How many times have you logged onto a social media app such as Facebook, Instagram and Twitter and an advert pops up about something you were only thinking about yesterday? This is because social media apps are capable of knowing not only what you tell them but tracking your in-app activity too. From the ads that you click on to the profiles you've viewed, they are able to gauge where your interests lie and use this to their advantage.
Many social platforms are interlinked too. For example, Facebook also owns Instagram so, perhaps unknowingly to you, Facebook is also able to access the information from your profile on the image-sharing platform as well.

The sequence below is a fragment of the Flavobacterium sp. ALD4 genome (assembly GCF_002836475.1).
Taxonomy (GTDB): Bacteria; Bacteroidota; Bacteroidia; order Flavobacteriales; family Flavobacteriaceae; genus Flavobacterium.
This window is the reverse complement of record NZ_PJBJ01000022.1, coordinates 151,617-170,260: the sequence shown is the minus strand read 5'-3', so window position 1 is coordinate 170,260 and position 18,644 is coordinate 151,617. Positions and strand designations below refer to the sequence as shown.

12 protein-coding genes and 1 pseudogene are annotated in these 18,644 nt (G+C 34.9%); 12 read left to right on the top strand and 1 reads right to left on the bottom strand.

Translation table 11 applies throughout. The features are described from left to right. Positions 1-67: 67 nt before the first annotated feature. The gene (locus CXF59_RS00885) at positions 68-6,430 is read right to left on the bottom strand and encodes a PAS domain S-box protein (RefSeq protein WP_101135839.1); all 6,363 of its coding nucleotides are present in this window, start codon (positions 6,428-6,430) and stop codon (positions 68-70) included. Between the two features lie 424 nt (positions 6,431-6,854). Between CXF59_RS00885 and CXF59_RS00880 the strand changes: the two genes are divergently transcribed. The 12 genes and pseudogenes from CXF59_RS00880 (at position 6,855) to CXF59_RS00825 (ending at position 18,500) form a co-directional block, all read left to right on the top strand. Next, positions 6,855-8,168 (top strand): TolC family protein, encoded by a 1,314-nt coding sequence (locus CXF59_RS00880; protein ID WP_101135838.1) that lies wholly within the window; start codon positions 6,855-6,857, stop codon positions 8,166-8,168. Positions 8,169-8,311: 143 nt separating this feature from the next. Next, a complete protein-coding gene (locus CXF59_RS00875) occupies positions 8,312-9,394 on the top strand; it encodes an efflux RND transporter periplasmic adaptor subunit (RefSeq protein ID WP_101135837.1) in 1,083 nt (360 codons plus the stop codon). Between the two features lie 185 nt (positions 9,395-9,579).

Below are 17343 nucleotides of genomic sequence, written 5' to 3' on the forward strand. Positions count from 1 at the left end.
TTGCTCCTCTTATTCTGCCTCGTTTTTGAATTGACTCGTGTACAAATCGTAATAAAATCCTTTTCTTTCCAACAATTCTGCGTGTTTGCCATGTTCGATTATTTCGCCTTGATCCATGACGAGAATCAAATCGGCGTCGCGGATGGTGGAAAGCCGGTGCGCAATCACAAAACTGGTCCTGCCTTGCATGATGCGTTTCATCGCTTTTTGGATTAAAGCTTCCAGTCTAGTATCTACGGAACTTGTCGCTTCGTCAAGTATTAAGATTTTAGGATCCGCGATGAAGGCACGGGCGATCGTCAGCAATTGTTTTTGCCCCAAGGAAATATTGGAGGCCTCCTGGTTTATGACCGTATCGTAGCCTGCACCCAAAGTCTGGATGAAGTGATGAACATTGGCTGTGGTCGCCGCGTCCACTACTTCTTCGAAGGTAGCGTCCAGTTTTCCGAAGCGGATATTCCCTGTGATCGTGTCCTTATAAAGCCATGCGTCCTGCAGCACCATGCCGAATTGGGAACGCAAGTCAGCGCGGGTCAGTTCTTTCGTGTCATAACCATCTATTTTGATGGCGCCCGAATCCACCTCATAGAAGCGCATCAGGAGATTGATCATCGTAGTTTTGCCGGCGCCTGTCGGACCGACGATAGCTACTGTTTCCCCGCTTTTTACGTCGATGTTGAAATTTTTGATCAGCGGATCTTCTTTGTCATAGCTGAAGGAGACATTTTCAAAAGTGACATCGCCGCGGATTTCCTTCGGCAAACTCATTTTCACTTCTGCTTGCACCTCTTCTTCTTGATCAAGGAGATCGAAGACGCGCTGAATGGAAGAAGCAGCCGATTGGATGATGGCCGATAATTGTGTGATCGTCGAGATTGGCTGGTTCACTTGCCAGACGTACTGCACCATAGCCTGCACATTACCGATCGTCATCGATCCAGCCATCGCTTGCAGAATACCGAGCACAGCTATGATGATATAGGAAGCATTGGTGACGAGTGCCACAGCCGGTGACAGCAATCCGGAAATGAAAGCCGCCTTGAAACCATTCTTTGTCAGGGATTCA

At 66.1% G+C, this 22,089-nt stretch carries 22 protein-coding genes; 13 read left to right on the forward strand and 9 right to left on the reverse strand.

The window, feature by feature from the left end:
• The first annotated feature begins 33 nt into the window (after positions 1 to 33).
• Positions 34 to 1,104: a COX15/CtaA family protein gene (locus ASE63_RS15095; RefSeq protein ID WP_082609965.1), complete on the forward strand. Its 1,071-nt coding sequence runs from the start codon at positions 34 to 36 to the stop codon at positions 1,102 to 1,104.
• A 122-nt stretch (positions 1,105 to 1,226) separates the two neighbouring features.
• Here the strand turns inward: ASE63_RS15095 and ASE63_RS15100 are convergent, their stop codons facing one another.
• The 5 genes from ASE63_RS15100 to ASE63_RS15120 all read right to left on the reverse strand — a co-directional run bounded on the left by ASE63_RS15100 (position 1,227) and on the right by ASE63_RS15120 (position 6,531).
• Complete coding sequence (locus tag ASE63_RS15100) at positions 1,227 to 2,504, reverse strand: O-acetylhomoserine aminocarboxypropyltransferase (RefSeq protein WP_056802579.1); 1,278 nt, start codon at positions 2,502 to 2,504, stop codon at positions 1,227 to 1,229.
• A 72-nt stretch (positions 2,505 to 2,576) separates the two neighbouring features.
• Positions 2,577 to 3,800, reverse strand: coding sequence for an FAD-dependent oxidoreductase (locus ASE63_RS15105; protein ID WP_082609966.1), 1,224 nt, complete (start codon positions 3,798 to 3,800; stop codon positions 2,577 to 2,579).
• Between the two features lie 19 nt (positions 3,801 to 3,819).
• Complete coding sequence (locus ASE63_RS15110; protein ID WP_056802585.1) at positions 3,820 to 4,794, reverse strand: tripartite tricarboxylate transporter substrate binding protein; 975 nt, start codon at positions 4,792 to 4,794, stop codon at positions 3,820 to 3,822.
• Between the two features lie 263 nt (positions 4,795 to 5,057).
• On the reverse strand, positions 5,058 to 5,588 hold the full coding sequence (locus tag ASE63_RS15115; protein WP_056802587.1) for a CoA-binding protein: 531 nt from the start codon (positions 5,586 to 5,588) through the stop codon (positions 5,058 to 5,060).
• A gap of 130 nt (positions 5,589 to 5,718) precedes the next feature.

If a colleague or extended family member asked you for your exact body measurements, you are likely to be quite shocked. Interestingly though, many of us will happily give this information to health apps such as My Fitness Pal and Slimming World.
Out of the health and fitness apps we looked at, My Fitness Pal ranked the highest for the information they collect, scoring 57% of the criteria analysed and knowing as much about you as a close friend does on average.
As well as the information you knowingly give to these apps, Android and iOS technologies enable health and fitness platforms to track you even when you don’t know they’re doing so. Step count, sleep data and live location information are among some of the information these apps are capable of knowing without you being aware.
For apps in the business/work genre, Indeed ranks the highest for what it knows about you. The job search site requires information such as your past and present employers, your current salary, and even your passport or driving licence - something that most people only let their partners see.